Thomas Jefferson Papers

From Thomas Jefferson to John Jay, 26 September 1786

To John Jay

Paris Sep. 26. 1786


The last letters I had the honor of writing you were of the 11th. and 13th. of August. Since that I have been favored with yours of July 14th and Aug. 18th.—I now inclose you such letters on the Barbary negociations as have come to hand since my last. With these is the copy of a joint letter from Mr. Adams and myself to Mr. Lamb. In mine of Augst. 13th. I mentioned that I had proposed it as a subject of consideration to Mr. Adams whether the mission of Mr. Barclay to Algiers might answer any good purposes. He is of opinion that it could not. I have therefore informed Mr. Barclay, who by this time is probably in Spain, that he is at liberty to return to this place, to London or America as he shall think proper. You will perceive by the letter from Mr. Carmichael that it is the opinion of the Counts de Florida Blanca and D’Expilly that a previous treaty with the Ottoman Porte is necessary before one can be made with Algiers: such a treaty will require presents, not indeed as the price of their peace but such as are usually made in compliment to their ministers. But as it would be ineffectual towards opening to us the Mediterranean until a peace with Algiers can be obtained, there seems to be no reason for pressing it till there is a prospect of settlement with the Algerines.

Since the death of the King of Prussia the Symptoms of war between the Porte and The Russians and Venetians have become stronger. I think it is the opinion of this court however that there will be no war shortly on the Continent. I judge this as well from other information as from the circumstance of a late reduction of their land force. All their military preparations seem to be against a naval war. Nevertheless their treaty with England has lately taken a sudden start: declarations have been exchanged between the Negociators in the nature of preliminaries to a definitive treaty. The particulars of these declarations are not yet certainly known.

I was lately asked by the Imperial Ambassador whether I had received an answer on the subject of his proposition to renew our powers to treat with his Sovereign. A discrimination which they understand to have been made in America between the subjects of powers having treaties with us and those having none, seems to be the motive of their pressing this matter.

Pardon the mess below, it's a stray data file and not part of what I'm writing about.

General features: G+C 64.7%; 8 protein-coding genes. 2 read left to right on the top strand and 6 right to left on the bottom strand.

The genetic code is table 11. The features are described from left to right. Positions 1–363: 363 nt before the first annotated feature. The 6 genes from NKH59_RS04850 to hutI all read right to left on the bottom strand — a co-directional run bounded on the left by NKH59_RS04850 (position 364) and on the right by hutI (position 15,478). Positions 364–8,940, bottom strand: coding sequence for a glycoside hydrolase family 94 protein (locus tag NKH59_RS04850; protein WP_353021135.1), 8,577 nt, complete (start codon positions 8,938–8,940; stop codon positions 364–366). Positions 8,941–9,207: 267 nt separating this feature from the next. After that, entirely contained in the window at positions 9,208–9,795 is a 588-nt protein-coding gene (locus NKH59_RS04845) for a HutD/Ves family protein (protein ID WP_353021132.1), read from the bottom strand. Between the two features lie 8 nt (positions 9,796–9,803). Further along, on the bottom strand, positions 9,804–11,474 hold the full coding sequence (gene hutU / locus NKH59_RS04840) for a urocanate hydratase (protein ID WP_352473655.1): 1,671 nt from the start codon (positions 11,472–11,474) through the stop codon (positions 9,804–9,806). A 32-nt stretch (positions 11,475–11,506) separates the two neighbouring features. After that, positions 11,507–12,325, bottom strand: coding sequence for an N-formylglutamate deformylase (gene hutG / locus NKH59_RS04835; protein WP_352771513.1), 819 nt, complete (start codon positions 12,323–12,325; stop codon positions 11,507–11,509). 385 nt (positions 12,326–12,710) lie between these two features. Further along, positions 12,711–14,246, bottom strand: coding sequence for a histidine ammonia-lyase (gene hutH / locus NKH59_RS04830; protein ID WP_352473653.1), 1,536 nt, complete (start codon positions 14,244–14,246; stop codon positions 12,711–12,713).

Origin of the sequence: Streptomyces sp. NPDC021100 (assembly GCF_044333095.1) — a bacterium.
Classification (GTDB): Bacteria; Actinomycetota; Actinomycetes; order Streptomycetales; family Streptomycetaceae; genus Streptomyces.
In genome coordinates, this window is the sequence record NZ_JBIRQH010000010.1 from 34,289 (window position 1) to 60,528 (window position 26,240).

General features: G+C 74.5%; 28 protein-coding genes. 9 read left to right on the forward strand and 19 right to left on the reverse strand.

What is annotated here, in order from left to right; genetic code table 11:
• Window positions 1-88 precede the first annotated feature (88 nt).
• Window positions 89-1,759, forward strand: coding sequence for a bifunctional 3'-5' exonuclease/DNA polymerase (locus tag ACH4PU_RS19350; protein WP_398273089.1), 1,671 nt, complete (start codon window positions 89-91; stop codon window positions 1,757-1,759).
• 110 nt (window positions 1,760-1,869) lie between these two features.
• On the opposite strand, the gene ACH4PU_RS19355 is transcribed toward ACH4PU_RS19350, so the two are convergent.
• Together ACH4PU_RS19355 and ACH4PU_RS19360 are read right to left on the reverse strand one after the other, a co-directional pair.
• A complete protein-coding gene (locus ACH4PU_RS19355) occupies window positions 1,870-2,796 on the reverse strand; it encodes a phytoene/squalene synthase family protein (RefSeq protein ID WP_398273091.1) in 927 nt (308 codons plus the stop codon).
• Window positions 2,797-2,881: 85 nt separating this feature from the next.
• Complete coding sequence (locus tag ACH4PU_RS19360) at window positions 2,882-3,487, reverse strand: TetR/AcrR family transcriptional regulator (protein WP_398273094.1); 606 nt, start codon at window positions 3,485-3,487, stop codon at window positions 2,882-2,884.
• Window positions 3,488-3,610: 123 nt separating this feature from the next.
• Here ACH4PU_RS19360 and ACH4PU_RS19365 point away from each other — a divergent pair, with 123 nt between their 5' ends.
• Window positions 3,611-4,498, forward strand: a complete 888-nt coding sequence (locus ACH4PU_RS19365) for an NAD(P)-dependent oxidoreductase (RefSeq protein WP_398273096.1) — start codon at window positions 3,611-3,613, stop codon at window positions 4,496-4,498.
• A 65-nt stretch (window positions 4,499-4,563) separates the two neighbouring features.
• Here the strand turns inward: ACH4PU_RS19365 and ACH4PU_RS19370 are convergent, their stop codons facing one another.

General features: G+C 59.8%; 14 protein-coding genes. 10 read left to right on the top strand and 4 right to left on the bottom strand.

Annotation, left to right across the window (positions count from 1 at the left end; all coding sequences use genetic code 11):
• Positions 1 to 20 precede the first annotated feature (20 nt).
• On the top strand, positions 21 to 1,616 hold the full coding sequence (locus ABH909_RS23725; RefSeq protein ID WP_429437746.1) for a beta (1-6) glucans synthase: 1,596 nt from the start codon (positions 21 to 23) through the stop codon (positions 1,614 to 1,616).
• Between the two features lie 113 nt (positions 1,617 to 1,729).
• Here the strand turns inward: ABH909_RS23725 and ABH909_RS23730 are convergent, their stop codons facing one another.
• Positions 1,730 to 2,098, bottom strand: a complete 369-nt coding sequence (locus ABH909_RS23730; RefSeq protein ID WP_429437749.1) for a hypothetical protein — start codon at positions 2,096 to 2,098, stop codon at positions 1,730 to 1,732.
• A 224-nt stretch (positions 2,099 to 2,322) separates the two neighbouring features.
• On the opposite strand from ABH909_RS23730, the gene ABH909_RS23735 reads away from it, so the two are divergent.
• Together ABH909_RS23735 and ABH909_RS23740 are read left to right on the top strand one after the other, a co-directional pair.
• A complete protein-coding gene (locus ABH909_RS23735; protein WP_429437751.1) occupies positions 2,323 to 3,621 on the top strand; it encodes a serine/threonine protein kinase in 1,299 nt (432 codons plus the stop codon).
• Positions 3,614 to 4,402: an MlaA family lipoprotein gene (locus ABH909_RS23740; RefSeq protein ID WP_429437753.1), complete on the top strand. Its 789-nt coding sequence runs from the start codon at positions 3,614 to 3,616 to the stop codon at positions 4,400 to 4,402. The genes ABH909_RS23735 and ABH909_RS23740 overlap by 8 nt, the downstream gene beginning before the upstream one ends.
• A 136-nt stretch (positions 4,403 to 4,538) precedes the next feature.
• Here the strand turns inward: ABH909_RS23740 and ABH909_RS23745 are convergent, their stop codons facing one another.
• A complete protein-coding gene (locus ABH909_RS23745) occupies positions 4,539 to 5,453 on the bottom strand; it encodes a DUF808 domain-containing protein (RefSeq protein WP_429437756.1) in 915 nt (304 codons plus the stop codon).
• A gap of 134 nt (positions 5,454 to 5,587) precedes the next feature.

It being known that M. de Calonne the Minister of Finance for this country is at his wit’s end how to raise supplies for the ensuing year a proposition has been made him by a dutch company to purchase the debt of the United States to this country for twenty million of livres in hand. His necessities dispose him to accede to the proposition, but a hesitation is produced by the apprehension that it might lessen our credit in Europe and perhaps be disagreeable to Congress. I have been consulted hereon by the Agent for that company. I informed him that I could not judge what effect it might have on our credit and was not authorized either to approve or disapprove of the transaction. I have since reflected on this subject: If there be a danger that our payments may not be punctual, it might be better that the discontents which would thence arise should be transferred from a court of whose good will we have so much need to the breasts of a private company. But it has occurred to me that we might find occasion to do what would be grateful to this court and establish with them a confidence in our honor. I am informed that our credit in Holland is sound. Might it not be possible then to borrow there the four and twenty millions due to this country and thus pay them their whole debt at once. This would save them from any loss on our account; nor is it liable to the objection of impropriety in creating new debts before we have more certain means of paying them: it is only transferring a debt from one creditor to another, and removing the causes of discontent to persons with whom they would do us less injury. Thinking that this matter is worthy the attention of Congress I will endeavour that the negociation shall be retarded till it may be possible for me to know their decision, which therefore I will take the liberty of praying immediately.

You will have heard before this comes to hand that the parties in the United Netherlands have come to an open rupture. How far it will proceed cannot now be foreseen. I send you herewith the Gazettes of France and Leyden to this date, and have the honor of being with Sentiments of the most perfect esteem & respect, Sir, your most obedient & most Humble Servt.,

Th Jefferson
Test. W Short

RC (DNA: PCC, No. 87, i); in Short’s hand, including signature. PrC (DLC). Tr (DNA: PCC, No. 107). Enclosures: (1) Barclay’s letters to Commissioners of 16 July, July (printed at end of July), and 11 Aug. 1786. (2) Lamb to TJ, 10 Aug. 1786. (3) Extracts of Carmichael’s letters to TJ, 17 Aug. and 4 Sep. 1786. (4) Commissioners to Lamb, 26 Sep. 1786.

For a brief summary of the story of TJ’s proposal concerning the French loan, of the disinclination by Jay and Congress to sanction the suggestion, and of Hamilton’s political use of the present letter, see Malone, Jefferson, ii, 188–9, and, especially, TJ to Jay, 12 Nov. 1786; TJ to Adams, 1 July 1787; Adams to TJ, 25 Aug. 1787; and Jay to TJ, 24 Oct. 1787.

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